The funding is being made available under a Memorandum of Understanding (MoU), which was signed by Minister of Water, Land, Environment and Climate Change, Hon. Robert Pickersgill and Managing Director of the DBJ, Milverton Reynolds, at the Ministry’s head offices in New Kingston, on August 26.
The sum will provide assistance to beneficiaries of the Land Administration and Management Programme (LAMP), who have made partial payments on their applications for titles, but are having difficulties completing the payments.
Addressing the signing ceremony, Minister Pickersgill informed that the first tranche of $16 million will be disbursed by the end of September and is expected to facilitate the delivery of 650 titles between September and October, this year.
The second tranche of $37 million will be disbursed by the end of October, and will see the delivery of another 675 titles between January and February 2015. An additional $37 million will be distributed in February 2015, and will result in the delivery of 675 titles between June and July 2015.
Beneficiaries of the grant will be drawn from the parishes of St. Catherine, Manchester, Clarendon and St. Elizabeth. Pickersgill further informed that in addition to the grant from the DBJ, the Ministry will be providing counterpart funding of $20 million for the operations of the Adjudication Committees in various communities within the selected parishes.
The sum will go towards resolving ownership issues that will result in the issuance of titles to the applicants.
“There are a number of issues, which deprive persons from being able to use their assets to improve their lives and fight poverty,” he said. “Among them is the well known fact that many persons have lived on their land for years, yet their names are not on the property tax roll, so they cannot register their land,” he added.
The Minister said in an effort to simplify the process towards the titling of lands, he has issued instructions for persons claiming ownership of unregistered lands, through possession for a number of years, to be entered on the Valuation and Tax Rolls.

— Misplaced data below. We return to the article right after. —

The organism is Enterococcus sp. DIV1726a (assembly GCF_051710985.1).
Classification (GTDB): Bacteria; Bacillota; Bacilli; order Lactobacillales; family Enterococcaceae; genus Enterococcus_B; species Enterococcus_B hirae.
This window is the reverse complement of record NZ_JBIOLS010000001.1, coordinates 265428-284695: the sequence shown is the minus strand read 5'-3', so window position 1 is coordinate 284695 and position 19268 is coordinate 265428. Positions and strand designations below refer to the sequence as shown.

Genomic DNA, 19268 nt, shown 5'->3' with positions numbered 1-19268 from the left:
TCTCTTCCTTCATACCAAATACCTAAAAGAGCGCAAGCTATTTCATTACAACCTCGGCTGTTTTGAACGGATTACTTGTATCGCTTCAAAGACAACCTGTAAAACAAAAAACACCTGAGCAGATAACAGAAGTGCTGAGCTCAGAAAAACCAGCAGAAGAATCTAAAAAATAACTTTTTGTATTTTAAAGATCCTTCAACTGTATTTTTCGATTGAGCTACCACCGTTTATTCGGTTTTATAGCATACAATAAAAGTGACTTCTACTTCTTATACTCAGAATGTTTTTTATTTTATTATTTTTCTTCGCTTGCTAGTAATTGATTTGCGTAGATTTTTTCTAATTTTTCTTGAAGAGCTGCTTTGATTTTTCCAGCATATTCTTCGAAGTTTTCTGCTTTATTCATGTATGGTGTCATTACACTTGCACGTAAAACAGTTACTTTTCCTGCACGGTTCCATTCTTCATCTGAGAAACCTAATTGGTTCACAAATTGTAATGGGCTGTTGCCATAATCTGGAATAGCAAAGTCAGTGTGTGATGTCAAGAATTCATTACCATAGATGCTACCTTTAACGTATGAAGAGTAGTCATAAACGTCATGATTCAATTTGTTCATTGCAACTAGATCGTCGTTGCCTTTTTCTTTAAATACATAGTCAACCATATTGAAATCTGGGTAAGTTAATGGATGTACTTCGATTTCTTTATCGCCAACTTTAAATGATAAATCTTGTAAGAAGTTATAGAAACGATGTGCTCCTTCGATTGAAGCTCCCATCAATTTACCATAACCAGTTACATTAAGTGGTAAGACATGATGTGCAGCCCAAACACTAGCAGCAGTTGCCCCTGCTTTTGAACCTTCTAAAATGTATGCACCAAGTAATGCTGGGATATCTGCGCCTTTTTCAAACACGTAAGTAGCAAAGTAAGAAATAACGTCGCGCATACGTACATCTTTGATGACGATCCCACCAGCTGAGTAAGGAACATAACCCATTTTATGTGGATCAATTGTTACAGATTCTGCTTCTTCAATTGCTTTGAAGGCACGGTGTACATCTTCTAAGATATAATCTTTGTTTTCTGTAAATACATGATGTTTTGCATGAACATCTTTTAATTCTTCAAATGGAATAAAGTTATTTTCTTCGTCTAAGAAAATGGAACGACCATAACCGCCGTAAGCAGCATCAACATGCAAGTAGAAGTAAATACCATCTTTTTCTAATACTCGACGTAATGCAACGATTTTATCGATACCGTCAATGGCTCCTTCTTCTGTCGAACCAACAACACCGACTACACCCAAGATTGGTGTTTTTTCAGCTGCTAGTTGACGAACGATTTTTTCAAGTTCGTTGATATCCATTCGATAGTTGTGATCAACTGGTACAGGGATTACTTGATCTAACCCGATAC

Pickersgill said applications to amend the roll will be published in one of the island’s daily newspapers, the Jamaica Gazette, and in the communities. “And, where there are objections to the proposed amendments to the roll, these can be submitted to the Commissioner of Land Valuations within a six-week period,” he informed.
“Let me make it clear that this administration is committed to resolving these issues, because security of tenure and property rights are fundamental, if we are to fight poverty and build our nation,” the Minister said.
Meanwhile, Mr. Reynolds noted that under the disbursement schedule for the grant, a number of milestones or conditions must be met before any funds are released to LAMP.
Also, under the agreement the DBJ will receive a copy of each registered title that is to be issued and a signed receipt from the land owner or their designated agents.
“We see this project as a vehicle through which the DBJ is effecting social inclusion by levelling the socio-economic playing field for all Jamaicans, including the small farmer, the shop owner and the retailer,” he said.
Reynolds noted that these persons will now be able to use their titles as collateral to raise funds to start businesses or to expand existing businesses, in order to take care of themselves and their families.
The LAMP, which was launched in 2000, is operated in 12 parishes across the island. It aims to reduce the number of unregistered parcels of land and regularise existing titles with current information.
Of the 800,000 land parcels in the island, it is estimated that approximately 45 per cent are yet to be registered.